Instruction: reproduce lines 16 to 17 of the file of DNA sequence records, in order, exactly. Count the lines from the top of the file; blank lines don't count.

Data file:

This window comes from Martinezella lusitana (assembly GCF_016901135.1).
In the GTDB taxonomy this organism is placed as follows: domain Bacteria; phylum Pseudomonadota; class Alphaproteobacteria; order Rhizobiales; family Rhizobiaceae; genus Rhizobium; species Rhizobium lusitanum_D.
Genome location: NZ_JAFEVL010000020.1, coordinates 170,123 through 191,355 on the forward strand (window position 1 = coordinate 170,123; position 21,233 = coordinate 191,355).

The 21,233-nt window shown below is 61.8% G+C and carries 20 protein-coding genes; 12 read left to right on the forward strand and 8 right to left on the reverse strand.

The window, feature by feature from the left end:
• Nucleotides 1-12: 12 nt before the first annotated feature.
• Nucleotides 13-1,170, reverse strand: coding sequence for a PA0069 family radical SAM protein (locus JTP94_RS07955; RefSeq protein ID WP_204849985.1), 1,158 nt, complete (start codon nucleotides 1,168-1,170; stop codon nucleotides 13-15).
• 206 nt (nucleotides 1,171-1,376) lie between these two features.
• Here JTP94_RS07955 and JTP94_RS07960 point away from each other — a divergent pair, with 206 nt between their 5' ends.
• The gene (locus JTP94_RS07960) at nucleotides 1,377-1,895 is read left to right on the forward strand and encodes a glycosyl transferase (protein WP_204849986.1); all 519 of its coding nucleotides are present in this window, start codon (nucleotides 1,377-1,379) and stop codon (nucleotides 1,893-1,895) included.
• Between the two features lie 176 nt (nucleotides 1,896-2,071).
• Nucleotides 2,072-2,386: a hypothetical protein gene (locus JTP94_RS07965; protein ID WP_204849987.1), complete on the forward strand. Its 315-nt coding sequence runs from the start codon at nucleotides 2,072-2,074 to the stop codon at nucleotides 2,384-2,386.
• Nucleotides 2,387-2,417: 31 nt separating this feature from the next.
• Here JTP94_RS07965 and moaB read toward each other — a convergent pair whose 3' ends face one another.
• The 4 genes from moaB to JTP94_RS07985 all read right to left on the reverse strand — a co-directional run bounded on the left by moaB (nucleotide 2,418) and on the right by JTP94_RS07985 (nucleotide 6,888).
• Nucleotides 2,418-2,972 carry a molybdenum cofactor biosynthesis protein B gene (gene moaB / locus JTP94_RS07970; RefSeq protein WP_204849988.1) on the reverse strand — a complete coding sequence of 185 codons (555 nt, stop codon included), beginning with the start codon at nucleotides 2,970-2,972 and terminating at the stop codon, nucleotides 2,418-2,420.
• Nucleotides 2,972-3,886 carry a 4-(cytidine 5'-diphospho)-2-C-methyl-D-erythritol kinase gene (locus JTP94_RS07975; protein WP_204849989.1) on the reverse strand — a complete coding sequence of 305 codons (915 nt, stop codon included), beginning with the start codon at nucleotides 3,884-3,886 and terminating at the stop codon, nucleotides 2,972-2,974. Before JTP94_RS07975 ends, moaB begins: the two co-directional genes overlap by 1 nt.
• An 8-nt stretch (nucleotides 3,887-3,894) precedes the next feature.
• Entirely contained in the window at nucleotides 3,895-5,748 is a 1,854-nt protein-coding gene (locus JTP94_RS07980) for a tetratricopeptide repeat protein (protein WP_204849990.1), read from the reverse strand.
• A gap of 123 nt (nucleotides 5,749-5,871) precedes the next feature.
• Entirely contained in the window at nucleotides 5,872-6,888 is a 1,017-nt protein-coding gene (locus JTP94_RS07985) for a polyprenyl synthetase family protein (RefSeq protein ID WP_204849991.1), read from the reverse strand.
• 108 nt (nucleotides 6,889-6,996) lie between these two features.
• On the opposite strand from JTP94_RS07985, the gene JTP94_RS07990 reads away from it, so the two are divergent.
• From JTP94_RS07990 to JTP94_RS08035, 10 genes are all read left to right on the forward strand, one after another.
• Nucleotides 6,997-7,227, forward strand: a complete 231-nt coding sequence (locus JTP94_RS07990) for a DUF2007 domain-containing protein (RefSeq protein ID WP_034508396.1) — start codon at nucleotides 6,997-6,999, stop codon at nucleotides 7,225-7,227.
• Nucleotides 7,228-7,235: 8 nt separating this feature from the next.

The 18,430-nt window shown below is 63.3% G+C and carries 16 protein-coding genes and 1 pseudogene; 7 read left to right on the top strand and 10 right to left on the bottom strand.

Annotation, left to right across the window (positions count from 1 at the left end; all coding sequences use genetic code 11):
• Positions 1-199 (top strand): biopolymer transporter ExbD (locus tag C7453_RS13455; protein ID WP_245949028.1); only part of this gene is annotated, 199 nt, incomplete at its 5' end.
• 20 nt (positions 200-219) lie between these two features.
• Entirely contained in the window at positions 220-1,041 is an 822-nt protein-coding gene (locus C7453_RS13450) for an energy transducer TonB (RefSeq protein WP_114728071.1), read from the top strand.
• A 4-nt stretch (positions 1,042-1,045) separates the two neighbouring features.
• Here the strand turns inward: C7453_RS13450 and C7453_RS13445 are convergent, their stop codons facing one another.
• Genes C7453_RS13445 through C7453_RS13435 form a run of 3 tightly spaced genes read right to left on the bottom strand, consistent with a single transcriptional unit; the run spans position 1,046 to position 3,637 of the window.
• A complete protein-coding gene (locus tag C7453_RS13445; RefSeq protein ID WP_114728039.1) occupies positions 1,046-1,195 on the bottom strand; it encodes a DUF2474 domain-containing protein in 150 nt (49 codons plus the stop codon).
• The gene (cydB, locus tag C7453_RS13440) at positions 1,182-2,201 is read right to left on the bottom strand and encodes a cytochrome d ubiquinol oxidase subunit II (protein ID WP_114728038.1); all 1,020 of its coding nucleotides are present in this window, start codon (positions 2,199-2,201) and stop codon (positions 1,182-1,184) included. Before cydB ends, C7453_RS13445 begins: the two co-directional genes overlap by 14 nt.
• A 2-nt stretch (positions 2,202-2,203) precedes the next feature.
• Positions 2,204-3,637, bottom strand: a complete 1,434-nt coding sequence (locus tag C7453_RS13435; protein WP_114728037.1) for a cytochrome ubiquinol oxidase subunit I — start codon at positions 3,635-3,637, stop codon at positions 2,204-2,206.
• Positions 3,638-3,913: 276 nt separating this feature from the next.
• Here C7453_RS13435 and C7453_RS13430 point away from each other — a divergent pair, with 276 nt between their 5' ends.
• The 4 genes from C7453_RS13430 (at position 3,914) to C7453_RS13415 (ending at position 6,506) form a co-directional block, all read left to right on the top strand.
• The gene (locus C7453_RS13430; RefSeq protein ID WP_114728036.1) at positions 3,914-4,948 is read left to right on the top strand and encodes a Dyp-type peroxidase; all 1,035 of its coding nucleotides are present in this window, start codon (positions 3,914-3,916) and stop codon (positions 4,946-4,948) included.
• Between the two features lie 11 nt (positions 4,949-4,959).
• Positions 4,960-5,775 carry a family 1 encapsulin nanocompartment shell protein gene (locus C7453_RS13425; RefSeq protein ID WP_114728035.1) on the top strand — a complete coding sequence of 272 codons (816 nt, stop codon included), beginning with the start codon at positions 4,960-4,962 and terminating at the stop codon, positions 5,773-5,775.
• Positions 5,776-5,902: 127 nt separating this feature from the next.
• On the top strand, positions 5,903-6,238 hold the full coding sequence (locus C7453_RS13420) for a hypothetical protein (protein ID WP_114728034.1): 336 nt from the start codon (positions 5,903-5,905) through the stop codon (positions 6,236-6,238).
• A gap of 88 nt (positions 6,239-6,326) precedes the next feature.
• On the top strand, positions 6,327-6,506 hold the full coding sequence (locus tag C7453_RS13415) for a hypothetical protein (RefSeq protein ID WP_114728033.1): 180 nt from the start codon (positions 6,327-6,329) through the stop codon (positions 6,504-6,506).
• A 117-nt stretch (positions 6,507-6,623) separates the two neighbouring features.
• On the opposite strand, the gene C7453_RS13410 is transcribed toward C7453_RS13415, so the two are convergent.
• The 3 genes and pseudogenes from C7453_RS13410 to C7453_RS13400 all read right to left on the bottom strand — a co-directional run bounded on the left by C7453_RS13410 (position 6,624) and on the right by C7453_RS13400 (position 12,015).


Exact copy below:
• Nucleotides 2,418-2,972 carry a molybdenum cofactor biosynthesis protein B gene (gene moaB / locus JTP94_RS07970; RefSeq protein WP_204849988.1) on the reverse strand — a complete coding sequence of 185 codons (555 nt, stop codon included), beginning with the start codon at nucleotides 2,970-2,972 and terminating at the stop codon, nucleotides 2,418-2,420.
• Nucleotides 2,972-3,886 carry a 4-(cytidine 5'-diphospho)-2-C-methyl-D-erythritol kinase gene (locus JTP94_RS07975; protein WP_204849989.1) on the reverse strand — a complete coding sequence of 305 codons (915 nt, stop codon included), beginning with the start codon at nucleotides 3,884-3,886 and terminating at the stop codon, nucleotides 2,972-2,974. Before JTP94_RS07975 ends, moaB begins: the two co-directional genes overlap by 1 nt.